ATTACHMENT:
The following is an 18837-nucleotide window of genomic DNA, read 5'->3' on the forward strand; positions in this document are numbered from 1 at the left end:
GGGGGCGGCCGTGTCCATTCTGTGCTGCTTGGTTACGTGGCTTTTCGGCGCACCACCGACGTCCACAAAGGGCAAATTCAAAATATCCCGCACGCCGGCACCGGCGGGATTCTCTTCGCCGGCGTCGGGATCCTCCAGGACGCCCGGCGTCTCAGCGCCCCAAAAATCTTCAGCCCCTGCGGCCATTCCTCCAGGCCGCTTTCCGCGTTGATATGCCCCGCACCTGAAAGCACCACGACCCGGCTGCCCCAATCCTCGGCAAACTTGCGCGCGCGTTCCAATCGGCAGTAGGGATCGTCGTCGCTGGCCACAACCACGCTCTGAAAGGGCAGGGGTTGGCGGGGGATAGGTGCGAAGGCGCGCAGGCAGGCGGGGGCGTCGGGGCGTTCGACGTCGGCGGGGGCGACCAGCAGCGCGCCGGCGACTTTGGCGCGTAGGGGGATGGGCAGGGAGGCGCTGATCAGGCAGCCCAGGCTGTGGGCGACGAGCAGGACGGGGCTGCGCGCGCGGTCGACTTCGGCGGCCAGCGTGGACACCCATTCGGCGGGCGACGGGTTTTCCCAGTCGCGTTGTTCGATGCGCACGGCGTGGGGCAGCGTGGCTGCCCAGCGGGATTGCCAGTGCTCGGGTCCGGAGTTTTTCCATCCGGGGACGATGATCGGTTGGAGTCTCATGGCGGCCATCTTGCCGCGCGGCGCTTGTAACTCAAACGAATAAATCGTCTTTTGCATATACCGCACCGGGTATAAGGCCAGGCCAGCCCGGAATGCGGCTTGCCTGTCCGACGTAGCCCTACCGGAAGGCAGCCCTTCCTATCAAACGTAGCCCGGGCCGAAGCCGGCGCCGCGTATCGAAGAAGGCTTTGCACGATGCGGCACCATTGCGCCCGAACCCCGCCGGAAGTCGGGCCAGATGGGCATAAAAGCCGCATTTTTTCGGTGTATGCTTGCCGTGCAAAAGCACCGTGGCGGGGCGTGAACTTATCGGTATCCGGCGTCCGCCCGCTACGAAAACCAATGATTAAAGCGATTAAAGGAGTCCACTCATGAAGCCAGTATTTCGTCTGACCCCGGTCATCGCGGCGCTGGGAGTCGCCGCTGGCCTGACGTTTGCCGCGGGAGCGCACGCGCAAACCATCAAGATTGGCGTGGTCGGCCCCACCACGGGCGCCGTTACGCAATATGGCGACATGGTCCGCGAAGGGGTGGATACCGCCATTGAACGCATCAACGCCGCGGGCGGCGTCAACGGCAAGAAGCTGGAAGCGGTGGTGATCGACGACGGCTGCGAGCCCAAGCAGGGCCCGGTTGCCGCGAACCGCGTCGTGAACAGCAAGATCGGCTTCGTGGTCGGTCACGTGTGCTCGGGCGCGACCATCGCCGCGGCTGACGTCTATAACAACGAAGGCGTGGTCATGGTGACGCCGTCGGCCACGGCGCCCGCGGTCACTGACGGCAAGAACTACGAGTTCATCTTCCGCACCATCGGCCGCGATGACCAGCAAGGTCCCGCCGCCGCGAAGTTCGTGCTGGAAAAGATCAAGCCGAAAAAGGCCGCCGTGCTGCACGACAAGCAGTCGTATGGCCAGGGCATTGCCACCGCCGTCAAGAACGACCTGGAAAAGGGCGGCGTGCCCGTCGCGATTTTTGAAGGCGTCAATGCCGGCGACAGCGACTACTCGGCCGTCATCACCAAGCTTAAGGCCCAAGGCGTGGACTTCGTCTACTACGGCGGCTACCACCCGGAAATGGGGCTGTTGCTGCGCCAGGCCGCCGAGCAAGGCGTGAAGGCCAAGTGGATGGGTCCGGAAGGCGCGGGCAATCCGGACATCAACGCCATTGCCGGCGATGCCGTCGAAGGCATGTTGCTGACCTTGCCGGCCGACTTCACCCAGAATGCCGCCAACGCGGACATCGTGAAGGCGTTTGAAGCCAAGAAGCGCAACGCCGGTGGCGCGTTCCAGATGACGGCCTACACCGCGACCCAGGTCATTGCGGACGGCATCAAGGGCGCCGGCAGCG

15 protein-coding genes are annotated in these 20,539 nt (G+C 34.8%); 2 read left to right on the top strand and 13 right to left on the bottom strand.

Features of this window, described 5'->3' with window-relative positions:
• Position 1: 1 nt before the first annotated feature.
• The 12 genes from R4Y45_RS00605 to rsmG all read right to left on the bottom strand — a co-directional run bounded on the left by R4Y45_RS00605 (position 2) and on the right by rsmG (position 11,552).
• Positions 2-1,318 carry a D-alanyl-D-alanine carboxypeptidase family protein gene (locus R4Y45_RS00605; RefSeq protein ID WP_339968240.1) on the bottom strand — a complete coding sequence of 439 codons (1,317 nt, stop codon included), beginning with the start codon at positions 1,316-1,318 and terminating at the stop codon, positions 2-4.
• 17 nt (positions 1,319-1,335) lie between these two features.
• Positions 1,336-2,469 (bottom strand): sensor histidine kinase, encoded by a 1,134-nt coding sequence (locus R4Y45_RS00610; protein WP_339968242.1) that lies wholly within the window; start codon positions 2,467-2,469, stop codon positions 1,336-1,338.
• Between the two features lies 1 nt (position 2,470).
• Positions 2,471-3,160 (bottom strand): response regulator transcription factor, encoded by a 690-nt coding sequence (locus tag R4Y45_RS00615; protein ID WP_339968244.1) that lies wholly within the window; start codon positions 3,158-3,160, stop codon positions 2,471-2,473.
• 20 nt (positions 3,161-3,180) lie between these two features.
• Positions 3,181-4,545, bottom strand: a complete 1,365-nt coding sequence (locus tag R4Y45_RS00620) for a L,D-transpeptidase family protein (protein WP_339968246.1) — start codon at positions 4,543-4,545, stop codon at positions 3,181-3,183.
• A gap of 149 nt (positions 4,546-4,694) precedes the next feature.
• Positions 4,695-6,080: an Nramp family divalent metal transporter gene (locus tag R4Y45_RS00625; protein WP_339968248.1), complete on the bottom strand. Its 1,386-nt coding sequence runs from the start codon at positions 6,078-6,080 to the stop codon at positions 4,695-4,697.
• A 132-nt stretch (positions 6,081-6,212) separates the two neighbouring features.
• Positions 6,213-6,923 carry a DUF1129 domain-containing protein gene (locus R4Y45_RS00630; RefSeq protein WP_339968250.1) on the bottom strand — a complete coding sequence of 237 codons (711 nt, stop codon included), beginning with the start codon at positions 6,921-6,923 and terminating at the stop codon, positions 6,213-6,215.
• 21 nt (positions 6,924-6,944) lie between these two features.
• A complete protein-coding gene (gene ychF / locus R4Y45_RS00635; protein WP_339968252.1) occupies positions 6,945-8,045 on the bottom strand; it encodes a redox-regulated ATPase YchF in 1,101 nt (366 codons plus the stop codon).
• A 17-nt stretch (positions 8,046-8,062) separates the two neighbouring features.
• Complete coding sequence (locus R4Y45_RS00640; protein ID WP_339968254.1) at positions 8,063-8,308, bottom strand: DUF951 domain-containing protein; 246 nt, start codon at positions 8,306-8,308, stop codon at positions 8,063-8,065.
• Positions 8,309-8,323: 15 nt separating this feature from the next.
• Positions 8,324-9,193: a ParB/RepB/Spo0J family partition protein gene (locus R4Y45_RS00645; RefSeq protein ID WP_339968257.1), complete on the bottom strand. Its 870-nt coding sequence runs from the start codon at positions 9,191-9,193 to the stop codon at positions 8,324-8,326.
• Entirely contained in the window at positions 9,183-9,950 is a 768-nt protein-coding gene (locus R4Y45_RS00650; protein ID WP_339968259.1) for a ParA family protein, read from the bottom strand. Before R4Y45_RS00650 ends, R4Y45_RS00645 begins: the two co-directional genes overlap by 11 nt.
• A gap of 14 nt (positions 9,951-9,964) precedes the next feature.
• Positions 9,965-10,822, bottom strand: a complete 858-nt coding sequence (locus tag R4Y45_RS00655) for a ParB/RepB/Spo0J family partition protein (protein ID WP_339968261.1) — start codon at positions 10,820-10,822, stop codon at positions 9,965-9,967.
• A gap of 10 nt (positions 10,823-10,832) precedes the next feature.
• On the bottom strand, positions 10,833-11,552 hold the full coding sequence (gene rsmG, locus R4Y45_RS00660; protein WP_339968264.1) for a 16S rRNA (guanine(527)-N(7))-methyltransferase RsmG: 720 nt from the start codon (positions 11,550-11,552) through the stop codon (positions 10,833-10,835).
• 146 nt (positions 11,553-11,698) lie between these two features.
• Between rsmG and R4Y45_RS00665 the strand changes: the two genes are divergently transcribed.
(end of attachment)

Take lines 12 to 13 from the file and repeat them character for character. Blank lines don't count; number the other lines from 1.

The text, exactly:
• 20 nt (positions 3,161-3,180) lie between these two features.
• Positions 3,181-4,545, bottom strand: a complete 1,365-nt coding sequence (locus tag R4Y45_RS00620) for a L,D-transpeptidase family protein (protein WP_339968246.1) — start codon at positions 4,543-4,545, stop codon at positions 3,181-3,183.